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Syria: Lebanese and refugees working together

By Mona Monzer and Rakan Diab, Save the Children in Lebanon

Refugees continue to pour over the borders from Syria – over 2,000 cross into Lebanon every day. But for many, the terrifying journey out of Syria is very far from the end of the struggle. In Lebanon, they have trouble finding housing, accessing basic services and crucially, making a living.

Syria
Syrian children at a refugee settlement near the border

Abd El Menhem is 40. He made the treacherous journey from Syria to Lebanon three months ago.  “We don’t have a lot of opportunities here and it is getting harder and harder to find jobs and have an income.  I need to take care of my family.” Abd El Menhem has a child with a disability and he is worried about being able to look after him.

In response, Save the Children has started cash-for-work programmes in Mashha, northern Lebanon, for refugees and members of the community, providing employment and an income for around 30 people. Abd El Mneham is one of those workers. He tells our staff that the project is a great opportunity for him to make money and feed his children.  “I hope I will always have access to this sort of work because I don’t see any other alternative”.

A real community project

Not only does this project provide families with means to earn a living; it ensures important works are carried out in the community. Khaled, a father living in Mashha, voiced his concern that speeding cars have been endangering the safety of children attending the local school. “My five children come to school here,” he says, adding that rocks also fall on the hill where the school is in winter and “because of the rain, water was leaking inside the classrooms.” Now, Save the Children is paying the local community to build a wall around the school.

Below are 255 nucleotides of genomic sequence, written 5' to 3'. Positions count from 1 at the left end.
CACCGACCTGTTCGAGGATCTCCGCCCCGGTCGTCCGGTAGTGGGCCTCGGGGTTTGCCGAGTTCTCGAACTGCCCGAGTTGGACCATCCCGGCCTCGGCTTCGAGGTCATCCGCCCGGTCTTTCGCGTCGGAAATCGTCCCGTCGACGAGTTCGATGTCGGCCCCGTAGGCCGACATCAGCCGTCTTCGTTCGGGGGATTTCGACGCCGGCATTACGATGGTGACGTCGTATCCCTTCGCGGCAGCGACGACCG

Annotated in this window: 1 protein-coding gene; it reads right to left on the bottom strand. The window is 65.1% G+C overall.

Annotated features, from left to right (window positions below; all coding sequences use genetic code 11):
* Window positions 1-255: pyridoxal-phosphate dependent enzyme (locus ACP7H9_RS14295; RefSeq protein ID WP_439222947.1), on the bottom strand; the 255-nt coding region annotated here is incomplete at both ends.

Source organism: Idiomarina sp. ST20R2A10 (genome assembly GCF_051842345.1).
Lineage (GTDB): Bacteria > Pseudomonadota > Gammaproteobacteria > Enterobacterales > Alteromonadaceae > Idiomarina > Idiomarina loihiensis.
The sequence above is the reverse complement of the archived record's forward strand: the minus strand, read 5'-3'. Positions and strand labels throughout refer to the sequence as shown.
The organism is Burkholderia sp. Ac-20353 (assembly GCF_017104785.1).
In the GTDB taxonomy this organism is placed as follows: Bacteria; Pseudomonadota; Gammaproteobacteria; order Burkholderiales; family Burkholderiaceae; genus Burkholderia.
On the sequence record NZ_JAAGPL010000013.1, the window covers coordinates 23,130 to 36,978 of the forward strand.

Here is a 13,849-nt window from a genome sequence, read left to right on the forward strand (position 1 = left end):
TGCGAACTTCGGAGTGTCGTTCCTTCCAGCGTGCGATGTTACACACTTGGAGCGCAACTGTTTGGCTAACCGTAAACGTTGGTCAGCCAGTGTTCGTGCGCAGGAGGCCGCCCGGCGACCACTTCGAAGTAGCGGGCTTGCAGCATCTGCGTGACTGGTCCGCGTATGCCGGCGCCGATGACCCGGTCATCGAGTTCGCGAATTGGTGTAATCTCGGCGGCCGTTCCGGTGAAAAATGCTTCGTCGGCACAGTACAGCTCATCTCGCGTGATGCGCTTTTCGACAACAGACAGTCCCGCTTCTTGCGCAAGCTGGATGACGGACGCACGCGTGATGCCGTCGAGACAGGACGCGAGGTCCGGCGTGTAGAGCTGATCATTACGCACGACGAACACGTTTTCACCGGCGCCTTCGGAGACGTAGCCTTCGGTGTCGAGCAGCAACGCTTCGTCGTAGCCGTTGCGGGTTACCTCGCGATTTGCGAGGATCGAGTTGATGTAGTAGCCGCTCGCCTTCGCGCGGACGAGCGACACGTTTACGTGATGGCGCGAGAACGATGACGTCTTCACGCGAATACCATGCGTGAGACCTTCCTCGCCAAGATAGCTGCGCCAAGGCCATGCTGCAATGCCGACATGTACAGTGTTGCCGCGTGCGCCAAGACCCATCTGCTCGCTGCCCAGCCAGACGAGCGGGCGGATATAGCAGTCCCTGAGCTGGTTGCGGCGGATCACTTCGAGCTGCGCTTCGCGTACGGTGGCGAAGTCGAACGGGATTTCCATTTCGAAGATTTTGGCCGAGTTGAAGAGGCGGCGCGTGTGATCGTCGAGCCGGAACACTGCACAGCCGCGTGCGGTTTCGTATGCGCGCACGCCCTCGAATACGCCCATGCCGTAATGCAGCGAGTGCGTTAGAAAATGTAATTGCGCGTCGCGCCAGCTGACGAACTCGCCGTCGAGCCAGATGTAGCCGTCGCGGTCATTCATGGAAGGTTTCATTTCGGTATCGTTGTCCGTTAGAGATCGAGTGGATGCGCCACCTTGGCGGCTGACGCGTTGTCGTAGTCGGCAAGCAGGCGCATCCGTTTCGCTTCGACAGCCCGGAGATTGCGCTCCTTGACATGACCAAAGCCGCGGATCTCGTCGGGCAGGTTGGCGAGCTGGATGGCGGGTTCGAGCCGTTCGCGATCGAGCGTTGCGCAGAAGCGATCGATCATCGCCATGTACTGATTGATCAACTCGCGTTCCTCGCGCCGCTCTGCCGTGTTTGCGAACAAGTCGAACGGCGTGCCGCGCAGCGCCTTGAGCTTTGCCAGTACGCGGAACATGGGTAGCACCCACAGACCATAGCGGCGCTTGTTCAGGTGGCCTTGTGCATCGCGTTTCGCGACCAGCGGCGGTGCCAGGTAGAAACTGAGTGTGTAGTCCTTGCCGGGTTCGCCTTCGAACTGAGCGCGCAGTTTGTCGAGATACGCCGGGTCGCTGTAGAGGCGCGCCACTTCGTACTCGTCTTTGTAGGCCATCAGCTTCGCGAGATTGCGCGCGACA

Khaled is benefiting: he started work on the construction project a month ago.  “We are doing this for our own village,” he says. “Syrian and Lebanese are working together.  I see them invested in this project as much as we are.  Their children come to this school too”. And of course, the other beneficiaries are the children. “This wall is very useful,” says Khaled. “Children will not be running in the streets because there will be enough space for buses to park inside the schools.  This wall will protect our children”.

The children can also gather and play in the  enclosed space.  “The idea is to bring in different toys and games for children to have fun during their breaks”, saysAhmad, a Save the Children team member.  “We might even
decorate the wall with their drawings”.

Save the Children desperately needs more funds to continue its work in northern Lebanon. Please help us, using the Donate button to your right.

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